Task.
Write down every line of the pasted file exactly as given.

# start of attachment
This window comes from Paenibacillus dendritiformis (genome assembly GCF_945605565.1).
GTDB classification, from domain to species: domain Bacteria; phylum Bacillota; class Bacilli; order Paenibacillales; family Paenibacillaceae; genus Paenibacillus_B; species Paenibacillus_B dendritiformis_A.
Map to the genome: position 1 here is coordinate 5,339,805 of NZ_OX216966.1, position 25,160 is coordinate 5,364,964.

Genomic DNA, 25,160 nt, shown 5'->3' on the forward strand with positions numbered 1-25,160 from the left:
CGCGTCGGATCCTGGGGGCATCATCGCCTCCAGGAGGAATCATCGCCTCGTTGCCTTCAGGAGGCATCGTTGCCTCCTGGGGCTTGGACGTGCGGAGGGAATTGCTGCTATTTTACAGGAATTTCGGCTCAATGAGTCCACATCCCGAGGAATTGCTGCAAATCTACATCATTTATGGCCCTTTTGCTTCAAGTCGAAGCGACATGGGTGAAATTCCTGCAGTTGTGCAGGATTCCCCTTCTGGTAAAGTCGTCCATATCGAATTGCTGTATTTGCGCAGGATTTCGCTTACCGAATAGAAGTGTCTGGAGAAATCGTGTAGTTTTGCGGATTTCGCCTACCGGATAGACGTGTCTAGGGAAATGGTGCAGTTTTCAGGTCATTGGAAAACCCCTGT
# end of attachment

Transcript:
This window comes from Paenibacillus dendritiformis (genome assembly GCF_945605565.1).
GTDB classification, from domain to species: domain Bacteria; phylum Bacillota; class Bacilli; order Paenibacillales; family Paenibacillaceae; genus Paenibacillus_B; species Paenibacillus_B dendritiformis_A.
Map to the genome: position 1 here is coordinate 5,339,805 of NZ_OX216966.1, position 25,160 is coordinate 5,364,964.

Genomic DNA, 25,160 nt, shown 5'->3' on the forward strand with positions numbered 1-25,160 from the left:
CGCGTCGGATCCTGGGGGCATCATCGCCTCCAGGAGGAATCATCGCCTCGTTGCCTTCAGGAGGCATCGTTGCCTCCTGGGGCTTGGACGTGCGGAGGGAATTGCTGCTATTTTACAGGAATTTCGGCTCAATGAGTCCACATCCCGAGGAATTGCTGCAAATCTACATCATTTATGGCCCTTTTGCTTCAAGTCGAAGCGACATGGGTGAAATTCCTGCAGTTGTGCAGGATTCCCCTTCTGGTAAAGTCGTCCATATCGAATTGCTGTATTTGCGCAGGATTTCGCTTACCGAATAGAAGTGTCTGGAGAAATCGTGTAGTTTTGCGGATTTCGCCTACCGGATAGACGTGTCTAGGGAAATGGTGCAGTTTTCAGGTCATTGGAAAACCCCTGT